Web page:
- Even those who do harm aren’t always doing it with harmful intentions. Don’t be so quick to judge those around you by their fruit. Ultimately, the overflow of the heart will show itself true. But in some cases, given the chance, we understand their heart is sweeter than their fruit let on…
- Being Bruce Wayne’s most consistent support system, he wasn’t afraid to walk away. He didn’t want to co-sign on Bruce’s destructive behavior or enable him. But sharing his dream and being vulnerable allowed him to see his dream become a reality.
- Duty v. Desire – we see him fight to come back to the rescue, but we get a glimpse into his psyche. He took the blame for Dent’s crimes, so his fans turned into the same people who wanted to “crucify” him. Does he want redemption? Or does he just feel obligated?
- His loss paralyzes him. Because Rachel couldn’t move on, neither could he. Even after Alfred reveals the truth about Rachel, Bruce isn’t convinced. He cannot forgive, even if it is himself he needs to forgive.
- Mentally & physically broken – reminding us wholeness cannot be achieved until the filth is gone. When Bane puts him in prison, for nearly 5 months, he tells him he wants to kill Batman’s soul first (having to watch the obliteration of Gotham) and then his body later. We need to be careful in our sin…. it will often kill our soul before it manifests in our physical.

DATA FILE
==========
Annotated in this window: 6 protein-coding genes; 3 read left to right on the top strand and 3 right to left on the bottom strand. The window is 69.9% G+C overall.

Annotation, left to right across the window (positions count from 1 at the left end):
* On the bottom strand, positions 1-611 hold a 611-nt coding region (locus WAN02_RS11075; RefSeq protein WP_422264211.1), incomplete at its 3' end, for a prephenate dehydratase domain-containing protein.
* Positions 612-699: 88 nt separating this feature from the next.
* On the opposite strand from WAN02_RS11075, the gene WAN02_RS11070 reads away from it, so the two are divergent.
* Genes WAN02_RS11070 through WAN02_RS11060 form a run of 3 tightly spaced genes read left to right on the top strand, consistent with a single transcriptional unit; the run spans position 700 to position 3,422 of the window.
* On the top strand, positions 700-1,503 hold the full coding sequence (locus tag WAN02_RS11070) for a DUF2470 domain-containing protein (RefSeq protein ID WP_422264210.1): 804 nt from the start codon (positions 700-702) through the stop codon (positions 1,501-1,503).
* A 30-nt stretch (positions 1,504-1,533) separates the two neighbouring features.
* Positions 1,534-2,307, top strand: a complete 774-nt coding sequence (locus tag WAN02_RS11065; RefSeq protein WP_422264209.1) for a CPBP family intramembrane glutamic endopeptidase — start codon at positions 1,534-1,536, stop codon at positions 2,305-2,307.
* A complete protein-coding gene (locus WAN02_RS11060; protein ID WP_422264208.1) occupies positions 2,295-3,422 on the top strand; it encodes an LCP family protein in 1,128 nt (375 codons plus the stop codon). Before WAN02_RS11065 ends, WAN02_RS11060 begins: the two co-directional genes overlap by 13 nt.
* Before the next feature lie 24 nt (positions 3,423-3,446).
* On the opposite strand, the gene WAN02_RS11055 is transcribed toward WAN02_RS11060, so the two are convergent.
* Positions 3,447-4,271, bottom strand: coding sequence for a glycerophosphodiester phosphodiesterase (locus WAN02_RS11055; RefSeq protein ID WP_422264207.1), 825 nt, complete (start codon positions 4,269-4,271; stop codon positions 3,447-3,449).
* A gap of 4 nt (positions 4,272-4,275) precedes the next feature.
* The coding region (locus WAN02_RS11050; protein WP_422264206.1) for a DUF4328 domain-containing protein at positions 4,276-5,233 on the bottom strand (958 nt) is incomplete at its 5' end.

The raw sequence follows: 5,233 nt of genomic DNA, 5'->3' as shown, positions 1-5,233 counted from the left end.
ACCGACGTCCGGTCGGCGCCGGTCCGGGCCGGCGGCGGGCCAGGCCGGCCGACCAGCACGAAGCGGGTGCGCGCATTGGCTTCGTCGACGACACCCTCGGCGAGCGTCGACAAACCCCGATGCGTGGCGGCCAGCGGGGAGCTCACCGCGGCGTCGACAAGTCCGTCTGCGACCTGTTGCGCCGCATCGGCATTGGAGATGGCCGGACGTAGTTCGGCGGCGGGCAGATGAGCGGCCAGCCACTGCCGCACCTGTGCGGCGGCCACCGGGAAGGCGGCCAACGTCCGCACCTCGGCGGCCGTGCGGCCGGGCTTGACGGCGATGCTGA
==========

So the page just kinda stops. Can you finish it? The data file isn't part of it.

- Escape from the “Hell on Earth” prison. As Bruce attempts to escape out of the pit, he fails the first couple times. Don’t give up!! Be patient enough to stay with it, like Bruce. Don’t throw away your goal or dream at the first obstacle.
- Rope is seen as a crutch when his back needs to be healed, holding him in place. But the rope is now a hindrance, holding him back and pulling him right back in.
- Key to freedom is in not using the rope. He is reminded that his lack of a fear of dying doesn’t provide strength, but weakness. As his life is on the line, fear becomes a motivator. The lack of rope also shows that nothing from his past is holding him back; he has been redeemed from all of it, as we have.
- A legend tells us that a mercenary is locked up in prison for having a relationship with the daughter of the warlord who owned the prison. The warlord intends to kill him. However, what we don’t expect to find out is the woman pleads for the mercenary’s freedom. In exchange, she gives herself up to be imprisoned. Gospel message right here. She gives her life in exchange for her beloved’s freedom.
Miranda Tate/Talia al Ghul:
- She teaches us a few key things. If you were thrown by the twist as much as I was, she teaches us to be awake. We need to be awake enough (discernment) to not be blindsided (not see it coming). Our villain is crafty. He wants to rock us to sleep so we don’t see his attacks coming. That’s why we’re charged to be alert (I Peter 5:8, I Corinthians 16:13).
- She’s doing her father’s business. Her focus is very clear: finishing her father’s legacy. Our Father’s business is very different. He doesn’t condemn, but through Jesus, restores (John 3:17).
- She is able to escape because of her protector. He fights off the others who don’t want her to succeed. When we are in the “pit”… we can be reminded that Jesus protects us as he stands in the gap between us and our haters.
Feel free to add your own to the list…. I am sure I could add more after seeing it another time or two! Be encouraged… God will use ANYTHING He needs to in order to speak to us (Romans 1:20). Just listen!